Please Note: This Article is 4 years old. This increases the likelihood that some or all of it's content is now outdated.

64 years old Katia Goremsandu is top of the Ministry of Justice’s black list of landlords who have been prosecuted for their landlording activities and therefore she can claim the unenviable title as the UK’s worst landlord.

Goreemsandu, who owns rental properties in Haringey, north London, with a rent-roll estimated at £180,000, has been convicted seven times but only fined a total of £16,565 for letting uninhabitable rooms.

Her offenses involve providing poor quality, unsafe and unlicensed homes, but she claims this is not her fault and that she has been persecuted by her local council. She says that her rental flats are vandalised by tenants envious of her property wealth.

Goremsandu was found to be renting out one property, a large house in Tottenham, north London, which had been converted into five flats, using the garage as one flat and a wooden shed on the top of the garage as another.

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Goremsandu, a director of a property company registered in Kensington, with her private address listed on Companies House records as an apartment in an upmarket Georgian villa in Bayswater, west London.

Her tenants in contrast are living is her sub-standard bed-sits in converted houses in Tottenham.

The Guardian Newspaper reports that many of her tenants are unemployed and on housing benefit and that she refuses to say how many homes she owns.

According to figures obtained by Environmental Health News (EHN), after it won a freedom of information case against the Ministry of Justice, north London landlords top the list of housing offence convictions

Goreemsandu told the Guardian Newspaper:

“The mentality of a homeless person or the person who doesn’t have work or a property is ‘why should [the landlord] have [a property] and I don’t’. And they bash it, they break it. It is a well-known fact. It is a state of mind. They punish you for being a landlord.”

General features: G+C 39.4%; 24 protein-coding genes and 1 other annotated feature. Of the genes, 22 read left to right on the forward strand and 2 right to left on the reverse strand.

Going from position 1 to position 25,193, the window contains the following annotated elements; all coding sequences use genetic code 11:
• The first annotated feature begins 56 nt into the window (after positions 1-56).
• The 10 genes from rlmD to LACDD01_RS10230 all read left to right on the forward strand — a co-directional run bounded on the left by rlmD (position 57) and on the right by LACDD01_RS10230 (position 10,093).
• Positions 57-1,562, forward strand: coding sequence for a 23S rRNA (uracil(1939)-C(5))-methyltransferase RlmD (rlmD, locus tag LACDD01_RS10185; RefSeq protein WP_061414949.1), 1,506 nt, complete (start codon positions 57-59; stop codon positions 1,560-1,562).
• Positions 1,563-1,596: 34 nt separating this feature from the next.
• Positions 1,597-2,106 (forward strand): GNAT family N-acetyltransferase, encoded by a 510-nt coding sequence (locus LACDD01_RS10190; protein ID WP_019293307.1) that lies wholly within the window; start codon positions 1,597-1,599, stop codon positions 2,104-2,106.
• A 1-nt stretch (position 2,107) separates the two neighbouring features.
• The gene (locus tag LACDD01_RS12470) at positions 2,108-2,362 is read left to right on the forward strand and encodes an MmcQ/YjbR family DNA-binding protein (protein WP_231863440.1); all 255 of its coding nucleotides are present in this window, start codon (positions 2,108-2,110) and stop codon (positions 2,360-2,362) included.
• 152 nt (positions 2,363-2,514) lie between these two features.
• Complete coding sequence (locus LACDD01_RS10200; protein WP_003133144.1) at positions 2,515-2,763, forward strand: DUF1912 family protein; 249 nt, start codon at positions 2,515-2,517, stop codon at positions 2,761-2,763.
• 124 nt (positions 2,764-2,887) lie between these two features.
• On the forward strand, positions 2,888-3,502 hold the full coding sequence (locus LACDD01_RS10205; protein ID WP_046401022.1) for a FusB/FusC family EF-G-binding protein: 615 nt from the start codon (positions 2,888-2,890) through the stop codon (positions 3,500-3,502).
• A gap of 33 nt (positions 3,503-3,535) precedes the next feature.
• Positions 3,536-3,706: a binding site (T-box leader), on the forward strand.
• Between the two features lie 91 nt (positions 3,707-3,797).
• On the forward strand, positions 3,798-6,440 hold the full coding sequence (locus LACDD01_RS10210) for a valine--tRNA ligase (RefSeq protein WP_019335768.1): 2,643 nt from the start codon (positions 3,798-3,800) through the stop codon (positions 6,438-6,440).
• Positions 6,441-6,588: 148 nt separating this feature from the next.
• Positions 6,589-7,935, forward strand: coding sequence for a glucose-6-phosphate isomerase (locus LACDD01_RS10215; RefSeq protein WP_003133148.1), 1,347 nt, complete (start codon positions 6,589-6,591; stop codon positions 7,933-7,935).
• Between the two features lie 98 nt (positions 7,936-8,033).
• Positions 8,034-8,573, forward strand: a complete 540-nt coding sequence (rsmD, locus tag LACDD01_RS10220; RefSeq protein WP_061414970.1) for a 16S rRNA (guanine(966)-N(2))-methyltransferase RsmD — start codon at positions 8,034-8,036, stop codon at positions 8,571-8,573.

She told Environmental Health News that she believes the string of court summons she has faced is partly due to the 2004 Housing Act, an Act which enforces housing standards and empowers courts to crack down on rogue landlords. She cannot believe that a Conservative government, which she said should be championing small businesses like hers, has not repealed the law.

“Legislation has criminalised landlords if they don’t carry out repairs but the truth is the tenants break our property,” she said. “We are the victims and we cannot take any action against the tenants.”

“My places are vandalised periodically, alarm systems are broken. It is a war between the landlords and the tenants and they begrudge the fact that we have property. We don’t have money stashed in the bank to be paying heavy fines … The 2004 legislation doesn’t help landlords, it helps tenants and it isn’t fair because most of them are sponging off the state. We want that legislation to be scrapped.”

Goremsandu said, “My health has deteriorated and my finances have suffered,” she said, referring to the London borough of Haringey’s enforcement action against her properties. “I am being victimised and harassed. That is the God’s honest truth. I take pride in my homes but they have been bashed by tenants.”

The list of offenders obtained by Environmental Health News (EHN) from the Ministry of Justice, North London landlords, the landlord name that appears most frequently is Goremsandu while the most prosecuted property firm was Burnley-based Aspire Developments.

The main landlord associations have had a long-running campaigns urging local authorities to crack down more thoroughly on rogue landlords which they say get responsible landlords a bad name. The landlord associations say that existing legislation is more than adequate to tackle this problem, but generally local authorities complain about lack of resources for their inability to solve this problem.

Please Note: This Article is 4 years old. This increases the likelihood that some or all of it's content is now outdated.

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